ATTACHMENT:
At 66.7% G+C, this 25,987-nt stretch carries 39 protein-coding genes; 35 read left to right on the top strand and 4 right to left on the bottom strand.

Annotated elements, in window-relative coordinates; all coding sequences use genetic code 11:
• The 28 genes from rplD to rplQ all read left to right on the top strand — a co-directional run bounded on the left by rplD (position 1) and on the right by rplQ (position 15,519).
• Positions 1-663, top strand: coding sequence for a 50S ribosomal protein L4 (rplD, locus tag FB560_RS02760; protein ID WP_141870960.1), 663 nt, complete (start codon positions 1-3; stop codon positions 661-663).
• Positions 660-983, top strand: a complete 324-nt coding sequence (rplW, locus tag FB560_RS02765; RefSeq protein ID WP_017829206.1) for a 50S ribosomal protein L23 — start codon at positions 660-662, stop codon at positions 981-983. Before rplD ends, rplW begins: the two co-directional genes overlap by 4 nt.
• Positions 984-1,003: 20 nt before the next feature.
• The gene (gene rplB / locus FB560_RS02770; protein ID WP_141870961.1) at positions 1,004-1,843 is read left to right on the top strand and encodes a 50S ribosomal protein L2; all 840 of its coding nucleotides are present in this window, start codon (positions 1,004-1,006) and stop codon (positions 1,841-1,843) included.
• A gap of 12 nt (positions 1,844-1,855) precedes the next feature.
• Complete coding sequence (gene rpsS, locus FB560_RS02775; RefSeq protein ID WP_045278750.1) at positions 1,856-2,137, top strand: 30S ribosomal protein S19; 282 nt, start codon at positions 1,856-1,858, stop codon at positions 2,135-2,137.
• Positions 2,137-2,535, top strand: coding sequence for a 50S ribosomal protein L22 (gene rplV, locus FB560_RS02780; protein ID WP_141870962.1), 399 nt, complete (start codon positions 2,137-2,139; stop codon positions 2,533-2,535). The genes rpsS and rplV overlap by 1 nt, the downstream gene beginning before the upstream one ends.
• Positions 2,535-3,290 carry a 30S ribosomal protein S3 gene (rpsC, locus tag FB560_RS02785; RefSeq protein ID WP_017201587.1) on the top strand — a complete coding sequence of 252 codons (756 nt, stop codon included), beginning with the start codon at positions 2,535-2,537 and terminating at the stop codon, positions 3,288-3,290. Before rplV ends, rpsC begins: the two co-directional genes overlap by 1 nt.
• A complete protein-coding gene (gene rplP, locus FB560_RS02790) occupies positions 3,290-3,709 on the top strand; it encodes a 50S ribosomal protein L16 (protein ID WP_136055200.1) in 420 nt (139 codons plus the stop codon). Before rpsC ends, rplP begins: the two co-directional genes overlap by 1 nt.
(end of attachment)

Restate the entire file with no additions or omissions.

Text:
At 66.7% G+C, this 25,987-nt stretch carries 39 protein-coding genes; 35 read left to right on the top strand and 4 right to left on the bottom strand.

Annotated elements, in window-relative coordinates; all coding sequences use genetic code 11:
• The 28 genes from rplD to rplQ all read left to right on the top strand — a co-directional run bounded on the left by rplD (position 1) and on the right by rplQ (position 15,519).
• Positions 1-663, top strand: coding sequence for a 50S ribosomal protein L4 (rplD, locus tag FB560_RS02760; protein ID WP_141870960.1), 663 nt, complete (start codon positions 1-3; stop codon positions 661-663).
• Positions 660-983, top strand: a complete 324-nt coding sequence (rplW, locus tag FB560_RS02765; RefSeq protein ID WP_017829206.1) for a 50S ribosomal protein L23 — start codon at positions 660-662, stop codon at positions 981-983. Before rplD ends, rplW begins: the two co-directional genes overlap by 4 nt.
• Positions 984-1,003: 20 nt before the next feature.
• The gene (gene rplB / locus FB560_RS02770; protein ID WP_141870961.1) at positions 1,004-1,843 is read left to right on the top strand and encodes a 50S ribosomal protein L2; all 840 of its coding nucleotides are present in this window, start codon (positions 1,004-1,006) and stop codon (positions 1,841-1,843) included.
• A gap of 12 nt (positions 1,844-1,855) precedes the next feature.
• Complete coding sequence (gene rpsS, locus FB560_RS02775; RefSeq protein ID WP_045278750.1) at positions 1,856-2,137, top strand: 30S ribosomal protein S19; 282 nt, start codon at positions 1,856-1,858, stop codon at positions 2,135-2,137.
• Positions 2,137-2,535, top strand: coding sequence for a 50S ribosomal protein L22 (gene rplV, locus FB560_RS02780; protein ID WP_141870962.1), 399 nt, complete (start codon positions 2,137-2,139; stop codon positions 2,533-2,535). The genes rpsS and rplV overlap by 1 nt, the downstream gene beginning before the upstream one ends.
• Positions 2,535-3,290 carry a 30S ribosomal protein S3 gene (rpsC, locus tag FB560_RS02785; RefSeq protein ID WP_017201587.1) on the top strand — a complete coding sequence of 252 codons (756 nt, stop codon included), beginning with the start codon at positions 2,535-2,537 and terminating at the stop codon, positions 3,288-3,290. Before rplV ends, rpsC begins: the two co-directional genes overlap by 1 nt.
• A complete protein-coding gene (gene rplP, locus FB560_RS02790) occupies positions 3,290-3,709 on the top strand; it encodes a 50S ribosomal protein L16 (protein ID WP_136055200.1) in 420 nt (139 codons plus the stop codon). Before rpsC ends, rplP begins: the two co-directional genes overlap by 1 nt.